Friends are as companions on a journey, who ought to aid each other to persevere in the road to a happier life. Pythagoras
We all know the feeling of facing a new, life changing journey and feeling very, very alone. I lived alone in my head the first year after my “suspicious” mammogram. No matter what I was doing or who I was with, I felt completely disconnected and isolated.
For the past week, I’ve recognized that feeling in my daughter as she works through her loneliness at college. As a brand-new freshman in a brand-new environment, everything is foreign. She’s homesick for her parents, her brother, her own bed and her old life. Every day is a challenge. Every new experience is a struggle. There is no soft place to land, because home is no longer home.
We’ve talked numerous times and I can only repeat the mantra: “It will get better.” How do I know? Because life has taught me the secret to climbing out of the loneliness hole: Friends. Not just the kind of friends who are fun and chatty, because being with them often makes loneliness worse. No, I’m talking about friends who “get it” because they are (or have been) in that hole too.
Over and over again I’ve had the experience of talking to other survivors about how it feels to be alone in a crowd, how others don’t understand and yet judge and how it feels to still be in the very thick of it emotionally while everyone around you wants to move on. Without empathy we have no ladder upon which to climb out of the black hole of loneliness.
No matter your struggle, be it cancer, divorce, a new job, going away for the first time to college, or any of life’s other challenges, empathy from a support network is the key to healing. That’s the foundation of WhereWeGoNow and WhereWeGoNow as Cancer Survivors at Facebook. We all need to find someone to take our hand and walk the journey with us. As Helen Keller put it so well, “Walking with a friend in the dark is better than walking alone in the light.”
Thank you for taking my hand and journeying with me. Let me know in the comments below how you have found support from others on your journey.
Survival > Existence,
Image courtesy of Fabrizio Lonzini
Life with Cancer and a Little Help From My Friends
“empathy from a support network is the key to healing.”
thank you for this beautiful post on loneliness. reading about this part of your journey inspires me to think about sharing more my own, which i also think is a key in healing. i feel like life is a process of learning to see myself more clearly; my needs, my desires, my own shadow, my fears & expectations.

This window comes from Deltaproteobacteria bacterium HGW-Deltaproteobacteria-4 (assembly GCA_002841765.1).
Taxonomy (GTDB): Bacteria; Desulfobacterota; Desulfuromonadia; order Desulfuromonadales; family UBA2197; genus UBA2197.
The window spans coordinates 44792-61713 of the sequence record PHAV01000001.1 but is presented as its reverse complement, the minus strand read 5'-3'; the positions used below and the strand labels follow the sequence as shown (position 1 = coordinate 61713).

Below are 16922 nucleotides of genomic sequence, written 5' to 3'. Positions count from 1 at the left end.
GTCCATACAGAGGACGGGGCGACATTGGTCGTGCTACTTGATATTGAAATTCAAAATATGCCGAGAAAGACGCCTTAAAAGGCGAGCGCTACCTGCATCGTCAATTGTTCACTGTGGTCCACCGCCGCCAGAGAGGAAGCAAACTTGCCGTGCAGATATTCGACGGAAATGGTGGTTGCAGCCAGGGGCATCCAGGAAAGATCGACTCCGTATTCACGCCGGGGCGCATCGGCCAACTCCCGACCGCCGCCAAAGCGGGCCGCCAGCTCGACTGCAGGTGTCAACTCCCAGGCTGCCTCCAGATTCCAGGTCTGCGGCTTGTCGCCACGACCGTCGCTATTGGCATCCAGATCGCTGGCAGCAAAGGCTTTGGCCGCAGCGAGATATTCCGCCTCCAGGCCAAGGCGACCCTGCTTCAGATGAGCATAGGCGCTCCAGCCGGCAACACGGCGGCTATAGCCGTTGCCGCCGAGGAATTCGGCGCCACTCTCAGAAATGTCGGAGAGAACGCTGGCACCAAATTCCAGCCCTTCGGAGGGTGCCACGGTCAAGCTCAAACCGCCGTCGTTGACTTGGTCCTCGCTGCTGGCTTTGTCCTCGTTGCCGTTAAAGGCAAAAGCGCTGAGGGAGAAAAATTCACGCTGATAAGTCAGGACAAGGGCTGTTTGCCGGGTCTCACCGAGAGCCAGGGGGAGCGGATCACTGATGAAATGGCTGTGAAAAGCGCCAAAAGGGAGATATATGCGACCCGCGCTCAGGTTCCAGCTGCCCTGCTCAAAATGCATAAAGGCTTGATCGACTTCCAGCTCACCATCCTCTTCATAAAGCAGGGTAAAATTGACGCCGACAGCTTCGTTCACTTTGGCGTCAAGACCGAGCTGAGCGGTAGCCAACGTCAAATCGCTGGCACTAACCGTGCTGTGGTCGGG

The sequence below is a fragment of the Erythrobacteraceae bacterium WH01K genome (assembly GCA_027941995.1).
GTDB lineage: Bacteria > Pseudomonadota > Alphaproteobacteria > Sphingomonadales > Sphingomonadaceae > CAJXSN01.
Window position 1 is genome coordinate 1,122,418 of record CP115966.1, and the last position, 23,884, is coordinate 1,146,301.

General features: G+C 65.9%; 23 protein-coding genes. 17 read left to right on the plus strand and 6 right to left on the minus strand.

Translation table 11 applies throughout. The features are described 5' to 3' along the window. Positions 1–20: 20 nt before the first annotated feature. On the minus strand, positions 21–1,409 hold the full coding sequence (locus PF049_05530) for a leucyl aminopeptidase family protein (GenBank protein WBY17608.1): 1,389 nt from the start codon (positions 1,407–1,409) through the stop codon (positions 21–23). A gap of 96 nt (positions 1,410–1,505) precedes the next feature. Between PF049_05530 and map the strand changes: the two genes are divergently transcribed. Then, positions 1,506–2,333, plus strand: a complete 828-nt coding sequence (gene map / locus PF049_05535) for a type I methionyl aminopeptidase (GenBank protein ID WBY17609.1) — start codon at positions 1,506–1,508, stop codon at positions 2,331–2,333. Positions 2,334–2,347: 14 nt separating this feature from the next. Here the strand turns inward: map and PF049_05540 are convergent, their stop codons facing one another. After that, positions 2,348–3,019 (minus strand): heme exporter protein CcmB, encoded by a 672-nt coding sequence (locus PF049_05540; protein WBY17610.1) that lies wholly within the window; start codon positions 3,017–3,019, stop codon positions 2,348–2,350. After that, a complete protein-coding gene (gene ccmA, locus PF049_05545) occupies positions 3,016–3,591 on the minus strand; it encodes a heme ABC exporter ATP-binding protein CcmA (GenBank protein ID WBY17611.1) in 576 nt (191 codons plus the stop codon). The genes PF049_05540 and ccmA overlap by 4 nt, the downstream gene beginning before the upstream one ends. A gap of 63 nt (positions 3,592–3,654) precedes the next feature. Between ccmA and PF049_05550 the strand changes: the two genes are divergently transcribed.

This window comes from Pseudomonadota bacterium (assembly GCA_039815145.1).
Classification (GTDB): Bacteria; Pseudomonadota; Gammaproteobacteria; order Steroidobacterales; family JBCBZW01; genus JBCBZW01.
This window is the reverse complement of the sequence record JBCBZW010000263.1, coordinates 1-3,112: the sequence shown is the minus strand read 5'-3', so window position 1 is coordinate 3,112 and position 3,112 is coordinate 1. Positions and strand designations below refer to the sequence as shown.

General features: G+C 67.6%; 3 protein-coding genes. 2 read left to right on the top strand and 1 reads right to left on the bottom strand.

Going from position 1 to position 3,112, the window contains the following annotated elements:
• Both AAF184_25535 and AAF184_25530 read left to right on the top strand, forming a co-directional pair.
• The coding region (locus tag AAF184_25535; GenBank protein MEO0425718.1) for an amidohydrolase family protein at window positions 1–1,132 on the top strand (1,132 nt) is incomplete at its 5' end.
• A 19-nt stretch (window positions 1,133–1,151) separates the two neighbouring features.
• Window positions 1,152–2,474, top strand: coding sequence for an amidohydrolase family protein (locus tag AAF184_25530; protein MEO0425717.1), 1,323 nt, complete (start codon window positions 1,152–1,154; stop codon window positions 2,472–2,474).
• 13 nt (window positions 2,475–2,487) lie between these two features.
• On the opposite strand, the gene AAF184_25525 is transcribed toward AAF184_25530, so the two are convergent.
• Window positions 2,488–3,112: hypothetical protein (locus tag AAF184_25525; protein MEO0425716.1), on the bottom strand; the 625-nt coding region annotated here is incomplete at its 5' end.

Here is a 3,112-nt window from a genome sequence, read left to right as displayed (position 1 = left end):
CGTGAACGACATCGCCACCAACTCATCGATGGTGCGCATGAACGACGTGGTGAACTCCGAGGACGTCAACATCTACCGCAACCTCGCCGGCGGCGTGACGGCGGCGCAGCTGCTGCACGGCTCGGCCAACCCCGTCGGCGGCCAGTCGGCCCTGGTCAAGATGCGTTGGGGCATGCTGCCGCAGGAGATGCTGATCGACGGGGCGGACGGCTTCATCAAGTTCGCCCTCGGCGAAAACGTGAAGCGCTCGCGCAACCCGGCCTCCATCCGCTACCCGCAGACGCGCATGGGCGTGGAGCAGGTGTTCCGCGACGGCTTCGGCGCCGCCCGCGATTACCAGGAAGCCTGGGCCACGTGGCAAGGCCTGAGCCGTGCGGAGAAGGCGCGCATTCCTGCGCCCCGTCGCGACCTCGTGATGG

immediately after my diagnosis this may, i set up a private group on Facebook. it felt like the easiest place to pass along important information to members of my family & close friends in order not to have to re-tell the story multiple times. the group started small but has grown to over 30 members to include some of my clients, and is an extended network of support for my healing. In this safe place that is completely private except to members when i ask the to join, i share not only important medical information so we can all pray together, but when i have a really human day and hit the bumpy spots, i can share it there and that team will prop me up, help me process which helps me to gently refocus myself back to what matters most… my wellness.
my daughter is a freshman too this year, although she has the benefit of being close to home. Therefore, not all of her world has topsy-turvied, yet enough is & will as she continues reaching for her new center of gravity. which is what we are reaching for also, yes?
i love that on a topic about loneliness, we can still find one another.
you are not alone
Your post echoes the theme of Judy Blume’s blog this week Debbie..or the other way around 😉 Writing about her breast cancer diagnosis whe wrote “Medical diagnoses can leave you feeling alone and scared. When it comes to breast cancer you’re not alone, and scary though it is, there’s a network of amazing women to help you through it.
I’ve been reading through
I’ve been reading through some of your older posts, and just came upon this one, Debbie. So very insightful. I too found most of my comfort in friends and often, in NEW friends that I met through BC. One is an oncology partner, we both shared the same Adriamycin/Cytoxan and then Taxol regimen so saw each other at chemo each week for about 3 months during the last 12 taxols. We’ve become really close and I don’t even think I ever would have met her if not for BC so we consider each other to be the gifts we received from BC. I have another friend who was what I’d call an acquaintance, she was one of the “baseball moms” that I saw during my sons millions of baseball games (OK, so I exaggerated a bit). She was diagnosed last summer and we have since become quite close and I would consider her now to be one of my dearest friends. Thanks for writing!
I am sure this article will
I am sure this article will be a source of inspiration to many patients who are suffering from this disastrous experience of having cancer. I would like to extend my sincere time and joy with people suffering. Thanks for the share.